How robotic cats can improve the wellbeing of people living with dementia
Robotic cats are being used by researchers at Wrexham Glyndwr University to improve the wellbeing of people living with dementia.
Researchers from the University have joined forces with a US toy giant to conduct research into how robotic companion pets can have a positive impact on people suffering with the condition.
The robotic toy cats are designed to bring comfort, companionship and fun, and because they do not need cleaning or feeding, they are provide perfect companions for those living with dementia.
With realistic fur and pet-like sounds, the cats have sensors that mean they respond to petting and hugs with familiar pet-like actions such as purring and rolling over.
The cats can really help lift people's mood. Dr Joanne Pike, Senior Lecturer in Nursing, observed this for herself when her own mum, Gwladys (pictured right) was given one of the pets to care for.
“I remember how mum would brighten up and her eyes sparkle when she talked to it,” said Dr Pike.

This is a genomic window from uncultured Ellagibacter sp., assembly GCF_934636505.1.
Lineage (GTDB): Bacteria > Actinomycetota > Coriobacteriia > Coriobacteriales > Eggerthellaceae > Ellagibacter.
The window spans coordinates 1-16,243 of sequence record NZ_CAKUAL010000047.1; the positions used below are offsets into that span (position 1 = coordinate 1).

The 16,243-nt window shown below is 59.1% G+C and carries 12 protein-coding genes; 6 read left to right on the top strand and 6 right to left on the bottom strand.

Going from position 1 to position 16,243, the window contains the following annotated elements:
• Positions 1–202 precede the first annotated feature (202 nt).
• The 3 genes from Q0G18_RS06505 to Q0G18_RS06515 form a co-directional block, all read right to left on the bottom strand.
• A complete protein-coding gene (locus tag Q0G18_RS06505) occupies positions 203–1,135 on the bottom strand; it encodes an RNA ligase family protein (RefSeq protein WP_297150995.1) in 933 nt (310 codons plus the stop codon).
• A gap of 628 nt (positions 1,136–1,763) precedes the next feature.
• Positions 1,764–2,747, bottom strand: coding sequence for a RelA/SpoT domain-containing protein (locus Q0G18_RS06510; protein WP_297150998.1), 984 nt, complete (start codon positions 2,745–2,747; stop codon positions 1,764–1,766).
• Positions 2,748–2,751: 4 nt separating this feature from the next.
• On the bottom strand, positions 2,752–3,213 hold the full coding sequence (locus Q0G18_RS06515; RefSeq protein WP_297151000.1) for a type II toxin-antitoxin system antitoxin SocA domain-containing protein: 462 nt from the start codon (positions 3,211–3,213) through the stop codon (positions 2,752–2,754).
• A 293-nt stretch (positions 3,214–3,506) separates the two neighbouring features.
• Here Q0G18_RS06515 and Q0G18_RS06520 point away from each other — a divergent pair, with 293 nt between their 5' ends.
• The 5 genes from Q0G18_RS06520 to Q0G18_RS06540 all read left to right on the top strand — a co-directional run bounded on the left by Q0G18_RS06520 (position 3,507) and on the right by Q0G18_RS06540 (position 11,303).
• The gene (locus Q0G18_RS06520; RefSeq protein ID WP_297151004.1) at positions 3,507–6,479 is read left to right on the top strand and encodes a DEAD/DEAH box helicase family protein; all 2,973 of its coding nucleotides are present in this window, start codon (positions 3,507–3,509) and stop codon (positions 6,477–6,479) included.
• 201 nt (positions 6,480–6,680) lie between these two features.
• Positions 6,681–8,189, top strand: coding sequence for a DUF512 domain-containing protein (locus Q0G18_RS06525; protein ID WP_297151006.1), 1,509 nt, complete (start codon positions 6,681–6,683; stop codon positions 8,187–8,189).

“She loved cats as we used to have them when she was younger, so she was familiar with them. The robotic companion had an identity, it reminded her of the past and made her smile."
“Towards her later days, even if she didn’t talk to us she would be talking to the cat and stroking it. Mum felt comfort in that, it made her come alive.”
“We know that pets can have a big impact on therapy and a positive effect on the health and wellbeing of an individual. These robotic companion pets are not a substitute but they are great company, particularly for someone elderly or living with dementia.”
The robotic cats were built and sold initially as toys, until the company began to explore benefits they could make to the health industry.
Lecturer in Computing, Professor Picking added that the study of robotic companion pets – which he labelled ‘companotics’ – could have a major say on future development of the product and research into the illness, which is a chronic or persistent disorder of the mental processes caused by brain disease or injury and marked by memory disorders, personality changes and impaired reasoning.